Astronomer Ken Tapping looks over some of the electronics at the Dominion Radio Astrophysical Observatory. Western News file photo

Star gazing: Looking at the moon

Ken Tapping is an astronomer with the NRC’s Dominion Radio Astrophysical Observatory, Penticton

Many questions we get asked are not about the “fabric of space,” the “Big Bang,” or “black holes,” they are often questions like: “How do the phases of the moon work?” and “If the moon always keeps the same face towards us, does it rotate?” and “Why is the full moon high in the sky in the winter and low in the sky in summer?”

Here goes.

The moon orbits the Earth, taking about 27 days to complete each revolution. During each trip it goes through its phases of “new,” “first quarter,” “full,” “last quarter” and then “new” once more. The part of the cycle where the illuminated part of the disc is getting bigger, approaching full, is traditionally termed “waxing,” and after full moon, where the illuminated portion is shrinking, the moon is “waning.” Through the whole cycle the familiar “Man in the moon” is always looking in our direction. Try this backyard analogy.

Grab an old tennis ball. With a black felt tip put a happy face on one side, representing the “Man in the moon,” Go into a dark room or out in the backyard at night. Take an assistant with a bright flashlight. Get him or her to stand a few metres away, shining the light in your direction; ask them to keep their eyes on the ball.

Hold the ball at arm’s length so that you see the side bearing the happy face. Start with the ball being in the same direction as the flashlight. You are looking at the dark side of the ball. If you have a dark background, the ball will be invisible. This is analogous to the new moon, where the sun is lighting up the side of the moon we can’t see.

For us in the Northern Hemisphere, the moon orbits the Earth in a counter-clockwise direction, that is, leftwards. So, keeping that ball at arm’s length, slowly turn to the left. You will see a thin crescent of the illuminated side of the ball come into view on the right side of the ball, like a letter “D.” As you turn, the crescent will get broader and broader, until when you are holding the ball at right angles to the direction of the flashlight, the side of the ball facing you will be half lit up: the right hand side lit and the left side dark. This is equivalent to the phase of the moon called “first quarter.” Keep moving. When you are facing directly away from the light, you will be seeing the illuminated face of the ball. The “moon” is now full. Then, as you continue moving, a dark crescent of the unlit side of the ball will appear on the left-hand side which will broaden until when you are again at right angles to the direction of the light. Once again half the visible side of the ball is lit, except this time it is the left hand side. We are now at “last quarter.” As you continue to move, the amount of visible disc you can see will get narrower and narrower, looking like a letter “C,” until once again you are holding the ball in the direction of the light, and you are seeing only the dark side. The “moon” is new once again. It is always easy to tell if the moon is waxing or waning because if the crescent is on the right, like a letter “D,” it is waxing; if it is waning the crescent looks like a letter “C.” Remember “DOC,” where the “O” represents the full moon.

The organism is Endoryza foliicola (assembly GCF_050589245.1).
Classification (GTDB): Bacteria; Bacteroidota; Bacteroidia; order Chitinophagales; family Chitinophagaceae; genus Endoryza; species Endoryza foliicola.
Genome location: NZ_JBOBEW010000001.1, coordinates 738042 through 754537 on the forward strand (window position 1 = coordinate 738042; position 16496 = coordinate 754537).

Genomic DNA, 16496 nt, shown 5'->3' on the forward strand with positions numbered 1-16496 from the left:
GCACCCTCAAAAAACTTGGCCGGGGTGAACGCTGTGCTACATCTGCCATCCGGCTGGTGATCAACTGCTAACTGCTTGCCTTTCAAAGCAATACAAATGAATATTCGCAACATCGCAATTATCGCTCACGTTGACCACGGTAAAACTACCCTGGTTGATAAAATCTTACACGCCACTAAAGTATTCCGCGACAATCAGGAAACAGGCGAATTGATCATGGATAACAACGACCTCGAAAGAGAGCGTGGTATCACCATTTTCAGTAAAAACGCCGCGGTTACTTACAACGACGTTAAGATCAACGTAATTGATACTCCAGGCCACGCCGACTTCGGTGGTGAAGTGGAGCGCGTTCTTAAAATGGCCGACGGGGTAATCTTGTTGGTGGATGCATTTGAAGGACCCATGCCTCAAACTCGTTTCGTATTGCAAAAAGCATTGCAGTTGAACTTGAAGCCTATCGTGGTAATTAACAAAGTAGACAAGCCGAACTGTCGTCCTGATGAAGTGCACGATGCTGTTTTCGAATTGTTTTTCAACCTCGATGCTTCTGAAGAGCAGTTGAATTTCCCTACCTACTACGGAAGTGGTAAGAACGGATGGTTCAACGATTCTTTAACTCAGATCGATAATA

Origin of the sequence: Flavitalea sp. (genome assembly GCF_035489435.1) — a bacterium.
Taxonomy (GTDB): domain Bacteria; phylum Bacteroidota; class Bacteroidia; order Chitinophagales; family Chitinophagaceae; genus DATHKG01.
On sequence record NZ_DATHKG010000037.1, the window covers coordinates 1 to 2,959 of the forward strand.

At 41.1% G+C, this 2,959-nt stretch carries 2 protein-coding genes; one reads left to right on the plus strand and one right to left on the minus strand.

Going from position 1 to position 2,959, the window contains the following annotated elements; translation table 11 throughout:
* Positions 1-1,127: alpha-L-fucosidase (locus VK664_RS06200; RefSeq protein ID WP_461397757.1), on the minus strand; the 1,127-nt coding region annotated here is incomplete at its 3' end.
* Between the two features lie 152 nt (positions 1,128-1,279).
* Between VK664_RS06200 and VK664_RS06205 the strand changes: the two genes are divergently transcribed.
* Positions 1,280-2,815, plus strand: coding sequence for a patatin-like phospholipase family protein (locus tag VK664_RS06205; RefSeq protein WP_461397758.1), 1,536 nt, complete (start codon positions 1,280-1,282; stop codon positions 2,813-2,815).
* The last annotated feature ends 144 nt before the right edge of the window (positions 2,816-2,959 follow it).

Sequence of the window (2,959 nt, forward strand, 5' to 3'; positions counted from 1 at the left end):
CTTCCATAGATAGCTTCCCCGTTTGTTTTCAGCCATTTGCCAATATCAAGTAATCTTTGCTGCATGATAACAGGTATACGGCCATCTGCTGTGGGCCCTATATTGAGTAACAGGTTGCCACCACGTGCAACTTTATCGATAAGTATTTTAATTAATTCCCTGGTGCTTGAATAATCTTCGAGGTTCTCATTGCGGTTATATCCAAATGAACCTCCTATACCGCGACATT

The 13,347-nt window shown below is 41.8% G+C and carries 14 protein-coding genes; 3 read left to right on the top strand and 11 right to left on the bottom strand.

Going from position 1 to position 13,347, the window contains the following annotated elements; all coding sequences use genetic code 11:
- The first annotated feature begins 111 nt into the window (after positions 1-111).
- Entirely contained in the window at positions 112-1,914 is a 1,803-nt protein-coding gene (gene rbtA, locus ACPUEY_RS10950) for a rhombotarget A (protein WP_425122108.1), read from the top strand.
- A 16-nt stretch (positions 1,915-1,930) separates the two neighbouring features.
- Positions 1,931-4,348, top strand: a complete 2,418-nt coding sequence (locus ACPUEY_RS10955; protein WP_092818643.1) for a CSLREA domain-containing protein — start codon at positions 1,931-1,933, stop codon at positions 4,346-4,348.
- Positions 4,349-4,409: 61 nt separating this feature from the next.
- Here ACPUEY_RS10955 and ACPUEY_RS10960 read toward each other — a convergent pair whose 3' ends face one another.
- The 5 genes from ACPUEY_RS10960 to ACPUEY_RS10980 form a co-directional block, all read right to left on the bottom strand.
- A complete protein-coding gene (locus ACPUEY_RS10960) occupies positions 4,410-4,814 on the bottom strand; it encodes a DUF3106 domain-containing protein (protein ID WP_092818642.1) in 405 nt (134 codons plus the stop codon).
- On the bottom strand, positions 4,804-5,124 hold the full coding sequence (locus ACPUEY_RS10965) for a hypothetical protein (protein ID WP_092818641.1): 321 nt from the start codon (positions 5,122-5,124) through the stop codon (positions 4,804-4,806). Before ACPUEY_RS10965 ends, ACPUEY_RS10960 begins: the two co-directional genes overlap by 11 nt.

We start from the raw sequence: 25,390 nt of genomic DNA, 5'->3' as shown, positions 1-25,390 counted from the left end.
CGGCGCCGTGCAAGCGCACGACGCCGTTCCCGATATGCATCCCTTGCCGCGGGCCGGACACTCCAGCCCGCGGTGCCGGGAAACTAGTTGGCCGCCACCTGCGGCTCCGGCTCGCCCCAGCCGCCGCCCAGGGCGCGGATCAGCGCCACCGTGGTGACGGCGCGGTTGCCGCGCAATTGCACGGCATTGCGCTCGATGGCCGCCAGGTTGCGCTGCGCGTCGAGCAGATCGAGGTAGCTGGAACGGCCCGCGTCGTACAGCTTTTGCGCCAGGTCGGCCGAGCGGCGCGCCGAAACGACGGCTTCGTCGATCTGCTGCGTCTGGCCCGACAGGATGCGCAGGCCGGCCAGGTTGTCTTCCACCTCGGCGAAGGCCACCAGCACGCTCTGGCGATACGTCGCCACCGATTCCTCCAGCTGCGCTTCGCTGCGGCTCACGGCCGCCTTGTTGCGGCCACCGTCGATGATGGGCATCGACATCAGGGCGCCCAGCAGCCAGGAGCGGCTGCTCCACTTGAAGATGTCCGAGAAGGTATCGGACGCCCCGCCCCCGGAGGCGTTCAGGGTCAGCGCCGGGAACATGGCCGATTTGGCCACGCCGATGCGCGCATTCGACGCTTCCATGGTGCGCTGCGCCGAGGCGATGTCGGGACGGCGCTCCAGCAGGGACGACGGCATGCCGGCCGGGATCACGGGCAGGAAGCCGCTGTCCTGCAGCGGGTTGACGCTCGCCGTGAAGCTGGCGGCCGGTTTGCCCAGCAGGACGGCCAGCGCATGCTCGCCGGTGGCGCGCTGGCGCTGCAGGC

While you were turning, the “Man in the moon” faced you all the time. However, if you ask your friend with the light, you will be told that he or she saw all sides of the ball as it moved in its orbit. From the point of the “outside universe” that ball definitely turned — once per orbit. Even though you might not have seen the ball turn, you were turning, and holding the ball, so it was turning too.

When the moon is full, the Earth lies between it and the Sun, so we see the moon from the direction the light is coming from. In our winter, the Northern Hemisphere is leaning away from the sun, and towards the full moon, so it looks higher. In summer, we are leaning towards the sun and away from the full moon, so it’s lower in the sky.

Jupiter lies the south after sunset, setting in the early hours. Saturn around 11 p.m. Venus rises about 4 a.m. The moon will be new on May 25.

Ken Tapping is an astronomer with the NRC’s Dominion Radio Astrophysical Observatory, Penticton.

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